• Marco Pelliccia and Arupratran Daripa
  • Charismatic Bridging: Network State versus Predictors of Election
    • Brian Rubineau, Yisook Lim, Michael Neblo, and David Lazer
  • International Agricultural Development Network Structures Across Multiple Places and Regions
    • Jessica Rudnick, Meredith Niles, and Mark Lubell
  • Measuring Political Polarization among the General American Public
    • Nick Rogers and Jason Jones

3) Environmental Governance

  • The Role of Social Networks in the Sustainability Transformation of Cabo Pulmo
    • Alfonso Langle-Flores, Peter Ocelík, and Octavio Pérez-Maqueo
  • Ratifying Environmental Agreements: A Joint Analysis of Exogenous Influences, Network Dependence, and Spatial Effects
    • Tobias Bohmelt, Benjamin Campbell, Skyler Cranmer, Bailey Fosdick, and Frank Marrs

Panel Session Two: 10:45am to 12:15pm

1) American Party Networks

  • The Role of Caucuses in Partisan Entrenchment in Congress
    • Jen Victor
  • Nominations and Coalition Politics: Detecting Party Factions in Network Data
    • Rachel Blum and Hans Noel
  • Message Diffusion in the Extended Party Network: A Network and Text Approach to Campaign Communication
    • Michael Kowal
  • Network Clusters of Thought Leaders on the American Right
    • Justin Gross

2) Methods: Data Collection

  • Length Bias in Networks in Unknown Populations: The Case of Lobbying Coalitions
    • Michael Heaney and Jesse Crosson
  • Mapping Conceptual Networks
    • Nicholas Beauchamp, Peter Levine, and Sarah Shugars
  • All Roads Lead to Lagos: Road Networks and the Legacies of Extractive Colonialism
    • Philipp Hunziker, Carl Muller-Crepon, Matthew Simonson, Lars-Erik Cederman and David Lazer
  • Mapping Meaning: Using Text Networks to Model Survey Short Response Text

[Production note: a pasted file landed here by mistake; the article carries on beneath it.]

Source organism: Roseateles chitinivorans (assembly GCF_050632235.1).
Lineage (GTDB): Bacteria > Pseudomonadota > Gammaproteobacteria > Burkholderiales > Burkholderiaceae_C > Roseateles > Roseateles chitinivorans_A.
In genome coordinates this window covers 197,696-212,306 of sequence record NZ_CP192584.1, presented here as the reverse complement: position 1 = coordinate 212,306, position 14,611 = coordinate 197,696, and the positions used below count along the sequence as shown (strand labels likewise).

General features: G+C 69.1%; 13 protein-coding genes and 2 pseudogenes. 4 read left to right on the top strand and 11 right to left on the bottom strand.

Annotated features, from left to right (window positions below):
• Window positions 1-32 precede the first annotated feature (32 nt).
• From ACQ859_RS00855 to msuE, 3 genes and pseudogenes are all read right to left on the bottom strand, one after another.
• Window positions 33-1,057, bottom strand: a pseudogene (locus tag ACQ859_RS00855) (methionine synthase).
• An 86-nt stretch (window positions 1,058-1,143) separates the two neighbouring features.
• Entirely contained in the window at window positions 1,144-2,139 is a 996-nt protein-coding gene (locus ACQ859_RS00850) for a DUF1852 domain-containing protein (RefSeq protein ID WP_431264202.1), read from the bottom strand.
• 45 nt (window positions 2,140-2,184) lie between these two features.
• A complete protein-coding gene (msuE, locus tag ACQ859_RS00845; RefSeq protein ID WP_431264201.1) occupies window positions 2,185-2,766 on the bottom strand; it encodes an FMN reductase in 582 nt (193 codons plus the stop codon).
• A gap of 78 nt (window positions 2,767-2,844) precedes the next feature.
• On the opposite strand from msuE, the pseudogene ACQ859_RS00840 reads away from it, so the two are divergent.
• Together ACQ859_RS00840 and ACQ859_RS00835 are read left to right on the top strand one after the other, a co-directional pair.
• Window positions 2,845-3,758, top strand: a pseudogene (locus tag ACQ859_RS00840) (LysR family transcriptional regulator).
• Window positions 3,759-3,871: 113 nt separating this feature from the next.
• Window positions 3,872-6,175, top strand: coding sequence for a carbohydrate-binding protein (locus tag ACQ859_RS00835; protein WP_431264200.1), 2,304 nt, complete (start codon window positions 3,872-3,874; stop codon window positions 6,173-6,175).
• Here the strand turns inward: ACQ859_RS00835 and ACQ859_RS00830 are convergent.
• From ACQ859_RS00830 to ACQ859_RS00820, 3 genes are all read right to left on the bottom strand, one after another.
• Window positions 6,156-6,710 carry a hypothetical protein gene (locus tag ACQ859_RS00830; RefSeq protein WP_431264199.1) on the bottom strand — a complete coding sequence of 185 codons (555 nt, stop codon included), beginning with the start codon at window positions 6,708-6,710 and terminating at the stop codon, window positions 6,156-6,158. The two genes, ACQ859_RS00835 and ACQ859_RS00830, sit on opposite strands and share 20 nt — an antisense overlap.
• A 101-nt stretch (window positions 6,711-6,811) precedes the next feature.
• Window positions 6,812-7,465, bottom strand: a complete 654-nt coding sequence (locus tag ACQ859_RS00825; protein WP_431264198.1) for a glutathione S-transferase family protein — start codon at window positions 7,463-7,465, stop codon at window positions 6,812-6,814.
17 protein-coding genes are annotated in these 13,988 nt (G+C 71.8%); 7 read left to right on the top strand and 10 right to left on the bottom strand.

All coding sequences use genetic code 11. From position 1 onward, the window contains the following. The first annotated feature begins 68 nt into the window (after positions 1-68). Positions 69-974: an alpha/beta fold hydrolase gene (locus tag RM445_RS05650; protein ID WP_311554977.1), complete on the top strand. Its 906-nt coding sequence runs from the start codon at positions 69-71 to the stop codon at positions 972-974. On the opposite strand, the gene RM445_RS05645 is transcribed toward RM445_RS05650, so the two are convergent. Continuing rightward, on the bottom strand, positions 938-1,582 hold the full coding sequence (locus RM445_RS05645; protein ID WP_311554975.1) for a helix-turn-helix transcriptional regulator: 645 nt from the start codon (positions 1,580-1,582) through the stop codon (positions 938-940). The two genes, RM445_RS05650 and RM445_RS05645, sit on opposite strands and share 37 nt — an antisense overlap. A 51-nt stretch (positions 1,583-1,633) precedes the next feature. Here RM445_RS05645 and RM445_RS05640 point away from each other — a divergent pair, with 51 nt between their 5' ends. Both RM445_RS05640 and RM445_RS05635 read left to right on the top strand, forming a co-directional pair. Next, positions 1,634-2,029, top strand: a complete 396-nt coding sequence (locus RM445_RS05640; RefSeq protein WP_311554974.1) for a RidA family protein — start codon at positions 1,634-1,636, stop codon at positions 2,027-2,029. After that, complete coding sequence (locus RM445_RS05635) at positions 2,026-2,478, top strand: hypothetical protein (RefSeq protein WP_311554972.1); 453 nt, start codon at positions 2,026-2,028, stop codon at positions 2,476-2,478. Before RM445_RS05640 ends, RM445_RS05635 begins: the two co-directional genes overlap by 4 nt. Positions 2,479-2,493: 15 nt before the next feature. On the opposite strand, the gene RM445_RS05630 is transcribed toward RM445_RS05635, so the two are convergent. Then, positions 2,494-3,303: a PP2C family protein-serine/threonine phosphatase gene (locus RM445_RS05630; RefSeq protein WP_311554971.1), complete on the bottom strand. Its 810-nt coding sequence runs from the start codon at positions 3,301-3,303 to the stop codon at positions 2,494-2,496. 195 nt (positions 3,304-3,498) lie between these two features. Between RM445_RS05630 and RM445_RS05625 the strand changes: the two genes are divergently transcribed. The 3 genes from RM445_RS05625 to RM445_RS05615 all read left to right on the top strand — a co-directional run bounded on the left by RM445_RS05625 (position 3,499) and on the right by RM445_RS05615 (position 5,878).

• Meredith Rolfe

3) Discussion Networks

  • You Disgust Me! Campaigns, Emotions, and Political Discussion Networks
    • Anand Sokhey, Carey Stapleton, and Jenny Wolak
  • Contextual Constraints on Discussion Partner Choice and Correct Voting
    • Talbot Andrews, and John Barry Ryan
  • Do Ideologically-Mixed Hashtags Signal Cross-Ideological Engagement?
    • Warren Allen and Shawn Gaulden
  • Investigating the Dynamic Interplay Between Political Ideology and One's Social Network: A Longitudinal Study of College Freshmen
    • Paul Stillman, Andrew Luttrell, Skyler Cranmer, and Richard Petty

Mentoring Lunch: 12:15pm to 1:45pm

Panel Session Three: 1:45pm to 3:15pm

1) Homophily in Networks

  • Does Social Tie Strength Moderate Affective Polarization on Facebook?
    • Jaime Settle
  • Polarized Networks? New Evidence on Voters Political Communication Networks
    • Ross Butters, Chris Hare, and Bob Huckfeldt
  • Shifting Demographics: Understanding How Ethnically Diverse Networks Influence Hispanics/Latinos' Willingness to Engage in Online and Offline Political Talk
    • Andrea Quenette and Alcides Velasquez
  • Inferring Preferences Without Talking: Using Limited Visual Information to Guide Political Discussant Choice Via Homophily
    • William Eveland, Steven Kleinman, and Jacob Long

2) Methods: Inference

  • A New Database and Software for Inferring Public Policy Diffusion Networks
    • Bruce Desmarais, Frederick Boehmke, Mark Brockway, Jeffrey Harden, Scott LaCombe, Frindolin Linder, and Hanna Wallach
  • Inferential Approaches for Network Analysis: AMEN for Latent Factor Models
    • Shahryar Minhas and Michael Ward
  • A Little Jiffy Method for Community Detection in Network Data
    • Burt Monroe
  • The Effects of Shocks on Interacting Social Networks: An Agent-Based Model and Experimental Evidence
    • Zeev Maoz, Keith Burghart, Michelle Phillips, and Luba Levin-Banchik

3) Voting Together

  • Social Proximity and Friends-and-Neighbors Voting in Local Elections
    • Matthew Pietryka, Donald DeBats, and Sarah Johns
  • Understanding Gender and Political Participation: Assessing the Relationship Between Networks and Dispositions
    • Paul Djupe, Amanda Friesen, and Anand Sokhey
  • From Chatter to Action: How Social Networks Inform and Motivate in Rural Uganda
    • Jenn Larson, Janet Lewis, and Pedro Rodriguez
  • Networks, Turnout, and Strategic Voting in the 2015 Canadian Election
    • Jack Reilly and Debra Leiter

Panel Session Four: 3:30pm to 5:00pm